9. Identify the impact of sociocultural, economic, and legal factors influencing nursing practice and healthcare delivery for adults experiencing chronic health problems. (Essential V, VII, IX)
  10. Demonstrate the professional nursing role in caring for the adult with chronic health problems. (Essential I, VIII, IX)
  11. Recognize the impact of genetics and genomics in caring for the adult experiencing chronic illness. (Essential VII, IX)


This course is a Credit / No credit course based on student achievement of clinical objectives.


Students receive a formative evaluation at the mid-course point and a summative evaluation after the last clinical day.

Formative evaluations at mid-course provide an opportunity for clinical faculty and their students to discuss student progress and areas for improvement toward achieving course objectives. Students who do not demonstrate satisfactory progress for any or all course objectives at the mid-course point must provide a written plan to their clinical faculty outlining specific goals and methods for performance improvement.

Summative evaluations at the end of the course are a cumulative assessment of the student's performance. The summative evaluation will indicate the student's earned grade of Credit or No credit for the course.

Formative and summative evaluations will be documented by faculty and students on a course-specific Clinical Evaluation Tool (CET). Specific due dates and requirements will be provided by clinical faculty to their assigned student groups.


Dosage Calculation and Reasoning Assessment

Students must pass a timed online Dosage Calculation and Reasoning Assessment with a score of 100% prior to administering medications in the clinical setting. Remediation is available. Clinical faculty will work with their assigned students to schedule the remediation assessment.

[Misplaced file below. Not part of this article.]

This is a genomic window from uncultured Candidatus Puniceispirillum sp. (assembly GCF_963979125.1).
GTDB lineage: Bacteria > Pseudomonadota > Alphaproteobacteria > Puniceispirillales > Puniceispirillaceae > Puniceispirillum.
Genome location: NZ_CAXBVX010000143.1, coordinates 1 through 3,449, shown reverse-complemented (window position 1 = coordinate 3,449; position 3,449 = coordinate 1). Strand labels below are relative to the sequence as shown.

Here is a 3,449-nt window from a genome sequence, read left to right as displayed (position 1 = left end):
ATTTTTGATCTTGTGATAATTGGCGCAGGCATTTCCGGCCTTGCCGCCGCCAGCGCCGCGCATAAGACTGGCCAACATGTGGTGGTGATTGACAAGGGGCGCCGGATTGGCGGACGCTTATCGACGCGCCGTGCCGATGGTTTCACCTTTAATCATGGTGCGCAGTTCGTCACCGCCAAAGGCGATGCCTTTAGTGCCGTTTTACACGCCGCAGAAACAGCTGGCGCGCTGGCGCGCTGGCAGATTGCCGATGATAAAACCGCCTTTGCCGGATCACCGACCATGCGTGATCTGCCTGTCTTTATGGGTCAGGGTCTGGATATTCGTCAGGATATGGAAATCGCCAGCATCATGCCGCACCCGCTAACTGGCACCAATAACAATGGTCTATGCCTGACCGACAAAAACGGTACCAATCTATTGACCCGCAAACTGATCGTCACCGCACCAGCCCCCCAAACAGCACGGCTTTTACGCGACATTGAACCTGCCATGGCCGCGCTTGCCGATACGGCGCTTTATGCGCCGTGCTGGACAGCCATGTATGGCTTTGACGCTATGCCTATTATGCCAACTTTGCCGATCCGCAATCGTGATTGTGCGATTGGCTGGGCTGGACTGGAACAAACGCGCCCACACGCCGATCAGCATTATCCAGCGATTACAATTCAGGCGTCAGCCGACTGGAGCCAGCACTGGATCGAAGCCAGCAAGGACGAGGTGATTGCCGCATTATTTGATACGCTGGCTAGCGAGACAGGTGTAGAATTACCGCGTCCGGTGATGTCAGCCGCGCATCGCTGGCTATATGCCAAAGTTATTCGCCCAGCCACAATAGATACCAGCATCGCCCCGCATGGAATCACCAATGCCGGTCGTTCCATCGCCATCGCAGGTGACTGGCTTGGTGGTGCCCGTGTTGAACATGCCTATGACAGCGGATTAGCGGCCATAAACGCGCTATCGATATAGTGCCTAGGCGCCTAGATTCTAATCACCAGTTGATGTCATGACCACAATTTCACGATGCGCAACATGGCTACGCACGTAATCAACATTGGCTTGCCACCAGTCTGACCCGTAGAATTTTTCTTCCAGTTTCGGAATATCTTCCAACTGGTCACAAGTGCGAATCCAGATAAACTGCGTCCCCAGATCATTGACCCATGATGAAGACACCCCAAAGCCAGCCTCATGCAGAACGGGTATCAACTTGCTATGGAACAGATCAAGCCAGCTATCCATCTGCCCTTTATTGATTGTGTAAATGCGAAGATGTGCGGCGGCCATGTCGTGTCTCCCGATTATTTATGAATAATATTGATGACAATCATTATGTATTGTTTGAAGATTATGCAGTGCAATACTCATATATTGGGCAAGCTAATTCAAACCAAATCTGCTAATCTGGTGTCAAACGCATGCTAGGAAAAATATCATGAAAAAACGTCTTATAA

Skills Lab

Students are required to attend one 8-hour skills lab session prior to the first hospital rotation day. The course coordinator will email students their assigned skills lab day no later than 2 weeks prior to the first day of the course.  Refer to Canvas for additional information about the skills lab format, schedule, and related assignments.

Weekly Clinical Assignments

Students must demonstrate satisfactory progress throughout the course on weekly clinical assignments. Refer to the course Canvas page for additional information about these assignments. Clinical faculty will provide specific requirements and due dates to their assigned student groups. 



Attendance in class is an expectation of each student.


  1. If written assignments are made in a course they are required.
  2. Students are expected to submit written work on the scheduled date and time.
  3. The student must notify the course coordinator prior to the scheduled due date and time if they are unable to submit the written work as scheduled. Failure to make this notification in advance will result in a "zero" for that written work.
  4. If the excuse is accepted as reasonable and necessary, arrangements will be made for an alternative due date and time.
  5. Each student is responsible for making sure that he or she has completed the written work prior to submission.
  6. Late work will be accepted with consequences as outlined per course syllabi.


The APA Publication Manual 7th edition is required for use in all nursing school programs. 


Students are expected to be above reproach in all scholastic activities. Students who engage in scholastic dishonesty are subject to disciplinary penalties, including the possibility of failure in the course and dismissal from the university. "Scholastic dishonesty includes but is not limited to cheating, plagiarism, collusion, and submission for credit of any work or materials that are attributable in whole or in part to another person, taking an examination for another person, any act designed to give unfair advantage to a student or the attempt to commit such acts." Regents Rules and Regulations, Part One, Chapter VI, Section 3, Subsection 3.2, Subdivision 3.22.